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Built on Repression

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Built on Repression

The very floors we walk on could be made with forced labour

 

This report investigates the increased manufacturing of PVC (polyvinyl chloride or vinyl) through state-sponsored labour transfers in China’s Uyghur Region and the routes by which the resulting building materials make their way into international markets.
This collaboration between the Helena Kennedy Centre for International Justice at Sheffield Hallam University and Material Research found the following:
  • the Uyghur Region has become a world leader in the production of PVC plastics in recent years, accounting for 10% of the world’s PVC.
  • The two largest PVC manufacturers in China are both state-owned enterprises based in the XUAR:
    - Xinjiang Zhongtai Chemical (2.33 million tons per year, from four locations)
    - Xinjiang Tianye (1.4 million tons capacity per year, from one location).
  • All of the Uyghur Region’s PVC companies have been active participants in the XUAR’s notorious labour transfer programs.
  • Those companies export to 73 intermediary manufacturers, who then export PVC-based building materials to at least 158 companies worldwide.

Forced labour and environmental destruction in the Uyghur Region

The Uyghur Region is being used as both a source of cheap labour and cheap coal, and also as a dumping ground for the most hideous of environmental hazards. The abuse of human labour and the environment in the XUAR has significantly reduced the price of manufacturing PVC and thus of manufacturing luxury flooring worldwide.

Research on Zhongtai Group alone revealed:

  • Zhongtai Group has transferred more than 5,000 citizens deemed to be surplus laborers,” according to its own reports—more than perhaps any other company described in academic or journalistic ac­counts of labour transfers in the XUAR.
  • Zhongtai runs ideological and vocational training schools that have trained thousands of rural farm­ers to become compliant factory laborers.
  • Despite significant mechanization, Zhongtai con­tinues to bring in transferred low-skill laborers who work directly in the production of the PVC and their other products.

The environmental damage created by these companies is devastating:

  • The Uyghur Region is one of the very few plac­es on earth where the most extraordinarily hazardous methods of PVC manufacturing are allowed to per­sist.
  • The seven Uyghur Region-based PVC plants’ esti­mated air emissions are equal to more than half of the air releases of mercury (14.8 tons) reported in all manufacturing in all of the United States in 2020.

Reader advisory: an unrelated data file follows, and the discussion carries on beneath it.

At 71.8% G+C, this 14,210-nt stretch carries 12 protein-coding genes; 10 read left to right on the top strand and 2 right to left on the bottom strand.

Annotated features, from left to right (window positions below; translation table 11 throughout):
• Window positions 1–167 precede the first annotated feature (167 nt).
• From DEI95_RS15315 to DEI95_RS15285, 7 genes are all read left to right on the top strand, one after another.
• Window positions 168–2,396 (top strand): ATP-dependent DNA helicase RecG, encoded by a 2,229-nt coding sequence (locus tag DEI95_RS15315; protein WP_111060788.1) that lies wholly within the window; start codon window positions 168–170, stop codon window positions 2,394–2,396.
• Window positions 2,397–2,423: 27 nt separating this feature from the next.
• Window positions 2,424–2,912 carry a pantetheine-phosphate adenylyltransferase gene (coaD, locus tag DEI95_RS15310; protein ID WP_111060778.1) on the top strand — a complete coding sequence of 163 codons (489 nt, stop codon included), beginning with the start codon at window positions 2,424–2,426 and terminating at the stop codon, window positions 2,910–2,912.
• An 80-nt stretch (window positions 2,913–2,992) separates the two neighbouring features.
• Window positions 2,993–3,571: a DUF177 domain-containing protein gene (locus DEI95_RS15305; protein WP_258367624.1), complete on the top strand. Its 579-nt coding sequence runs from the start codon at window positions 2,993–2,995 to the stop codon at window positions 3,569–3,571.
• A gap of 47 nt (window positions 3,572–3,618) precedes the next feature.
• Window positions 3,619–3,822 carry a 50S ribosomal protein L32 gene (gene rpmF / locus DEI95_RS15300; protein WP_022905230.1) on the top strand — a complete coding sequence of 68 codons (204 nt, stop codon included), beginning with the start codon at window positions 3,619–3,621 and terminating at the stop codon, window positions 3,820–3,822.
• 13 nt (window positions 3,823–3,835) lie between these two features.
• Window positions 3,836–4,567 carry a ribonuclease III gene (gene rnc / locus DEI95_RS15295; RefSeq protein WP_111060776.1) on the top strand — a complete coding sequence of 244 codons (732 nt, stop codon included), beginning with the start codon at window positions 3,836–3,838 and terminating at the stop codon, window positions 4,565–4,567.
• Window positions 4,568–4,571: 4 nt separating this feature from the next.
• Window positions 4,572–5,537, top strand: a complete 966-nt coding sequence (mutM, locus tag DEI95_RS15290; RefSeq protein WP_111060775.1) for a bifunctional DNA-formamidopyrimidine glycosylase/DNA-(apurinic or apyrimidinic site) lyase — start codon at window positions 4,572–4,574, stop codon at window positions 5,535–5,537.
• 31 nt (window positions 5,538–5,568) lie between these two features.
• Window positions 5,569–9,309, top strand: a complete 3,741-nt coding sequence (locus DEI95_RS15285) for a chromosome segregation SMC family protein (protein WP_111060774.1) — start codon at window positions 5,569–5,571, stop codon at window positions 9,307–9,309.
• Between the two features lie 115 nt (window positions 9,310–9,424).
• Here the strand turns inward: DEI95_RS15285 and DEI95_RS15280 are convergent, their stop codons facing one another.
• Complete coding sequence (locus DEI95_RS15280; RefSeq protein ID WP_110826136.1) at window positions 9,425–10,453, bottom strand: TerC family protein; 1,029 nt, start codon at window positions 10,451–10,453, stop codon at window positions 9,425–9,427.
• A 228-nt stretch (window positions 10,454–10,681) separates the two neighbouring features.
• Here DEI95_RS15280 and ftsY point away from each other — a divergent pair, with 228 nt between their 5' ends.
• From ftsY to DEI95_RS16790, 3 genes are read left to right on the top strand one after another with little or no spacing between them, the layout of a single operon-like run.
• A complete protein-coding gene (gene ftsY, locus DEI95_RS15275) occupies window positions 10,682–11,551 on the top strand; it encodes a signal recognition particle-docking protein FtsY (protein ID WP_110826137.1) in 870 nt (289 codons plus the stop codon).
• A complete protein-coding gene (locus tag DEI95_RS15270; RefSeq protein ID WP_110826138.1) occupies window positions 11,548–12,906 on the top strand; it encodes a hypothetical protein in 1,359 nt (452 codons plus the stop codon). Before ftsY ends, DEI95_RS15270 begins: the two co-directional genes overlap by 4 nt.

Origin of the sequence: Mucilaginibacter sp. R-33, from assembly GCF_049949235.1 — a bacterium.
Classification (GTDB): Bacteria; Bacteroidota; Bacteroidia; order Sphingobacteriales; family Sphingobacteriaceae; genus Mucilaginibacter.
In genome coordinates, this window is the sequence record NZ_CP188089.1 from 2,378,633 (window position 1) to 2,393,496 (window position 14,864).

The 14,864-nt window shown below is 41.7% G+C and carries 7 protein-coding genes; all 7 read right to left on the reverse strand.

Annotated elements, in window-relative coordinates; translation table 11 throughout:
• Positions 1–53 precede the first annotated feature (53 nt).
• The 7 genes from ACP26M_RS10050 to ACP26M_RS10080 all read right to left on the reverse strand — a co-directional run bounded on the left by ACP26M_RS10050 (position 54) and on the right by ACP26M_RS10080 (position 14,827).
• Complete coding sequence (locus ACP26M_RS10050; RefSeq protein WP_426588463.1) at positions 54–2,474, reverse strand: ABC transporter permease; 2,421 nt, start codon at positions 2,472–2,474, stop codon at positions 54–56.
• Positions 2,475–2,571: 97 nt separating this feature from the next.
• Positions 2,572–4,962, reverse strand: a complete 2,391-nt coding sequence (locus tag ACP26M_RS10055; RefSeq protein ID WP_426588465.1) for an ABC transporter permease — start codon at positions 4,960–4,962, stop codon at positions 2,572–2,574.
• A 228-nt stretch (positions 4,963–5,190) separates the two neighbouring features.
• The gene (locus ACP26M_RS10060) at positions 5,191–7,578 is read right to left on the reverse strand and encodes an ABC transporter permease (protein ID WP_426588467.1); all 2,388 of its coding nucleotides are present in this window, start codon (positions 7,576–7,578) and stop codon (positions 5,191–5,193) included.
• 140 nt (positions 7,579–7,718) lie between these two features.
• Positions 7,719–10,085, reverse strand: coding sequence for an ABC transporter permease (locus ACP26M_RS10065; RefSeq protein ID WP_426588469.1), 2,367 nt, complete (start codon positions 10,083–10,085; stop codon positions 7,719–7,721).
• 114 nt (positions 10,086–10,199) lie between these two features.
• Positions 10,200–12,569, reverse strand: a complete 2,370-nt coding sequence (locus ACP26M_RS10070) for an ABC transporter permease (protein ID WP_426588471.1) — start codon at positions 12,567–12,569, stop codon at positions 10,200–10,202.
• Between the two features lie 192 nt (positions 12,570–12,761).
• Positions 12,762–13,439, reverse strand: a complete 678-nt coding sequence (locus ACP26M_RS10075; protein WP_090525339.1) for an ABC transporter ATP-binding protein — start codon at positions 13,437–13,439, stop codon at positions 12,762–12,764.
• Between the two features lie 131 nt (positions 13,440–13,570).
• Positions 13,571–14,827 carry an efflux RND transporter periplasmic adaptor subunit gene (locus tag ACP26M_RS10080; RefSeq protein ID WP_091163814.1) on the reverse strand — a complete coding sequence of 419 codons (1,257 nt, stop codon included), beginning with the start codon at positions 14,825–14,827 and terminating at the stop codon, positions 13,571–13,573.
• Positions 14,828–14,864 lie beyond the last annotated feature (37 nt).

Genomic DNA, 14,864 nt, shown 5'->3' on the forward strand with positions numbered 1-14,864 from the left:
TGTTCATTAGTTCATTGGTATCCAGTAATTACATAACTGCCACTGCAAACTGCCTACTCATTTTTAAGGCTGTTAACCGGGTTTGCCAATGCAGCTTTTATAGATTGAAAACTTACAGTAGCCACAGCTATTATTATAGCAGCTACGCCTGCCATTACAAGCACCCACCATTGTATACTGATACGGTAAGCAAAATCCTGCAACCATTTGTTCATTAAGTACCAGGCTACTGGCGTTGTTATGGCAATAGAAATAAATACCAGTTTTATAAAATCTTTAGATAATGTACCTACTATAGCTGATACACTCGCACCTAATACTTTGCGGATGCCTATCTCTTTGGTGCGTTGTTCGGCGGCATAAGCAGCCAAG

• PVC plants have been built in the Uyghur Region in part to take advantage of the extraordinary coal resources in the region. As a result of basing man­ufacturing on dirty coal, PVC plants in XUAR, run­ning at full capacity, will release an estimated 49 million tons of global warming gases, each produc­ing more than any other similar plant.

 

Through these abusive practices, Uyghur forced labour makes its way into our homes, schools, and hospitals, serving as the very literal foundations upon which we work and play. PVC is not alone on these counts. Uyghur forced labour also makes its way into the food we eat, the computers we work on, the toys we play with, the clothes we wear. This report provides a road map for understanding the violations occurring in the Uyghur Region and for identifying how the products of those abuses pervade supply chains.

 

 
This Kumu map shows all of the sites of PVC production in the Uyghur Region, as well as those companies' investors and the supply chains that are at greatest risk of sourcing from XUAR PVC.

To zoom in to the map, use the + and. - buttons. Then click on a company on the map to learn more about it.

 

For full screen navigation of this map, visit Kumu.

 

Note (June 27, 2022)Due to an algorithmic mistake in the customs data utilized in the analysis of this report, LW Flooring was inaccurately named as being at risk of sourcing PVC from the Uyghur Region. As soon as we were notified of this issue, we sought and received confirmation from the supplier that provided the data that it was a mistake on their end, and we have corrected all appearances of LW in our materials.

 

Report Annexes

Get in touch

Contact the Helena Kennedy Centre to discuss facilities, partnerships, doctoral research and more

Email us

Research team

Laura Murphy

Professor Laura Murphy

Professor of Human Rights and Contemporary Slavery

Nyrola Elima

Nyrola Elimä

Supply Chain Analyst

Jim Vallette

Jim Vallette

President, Material Research


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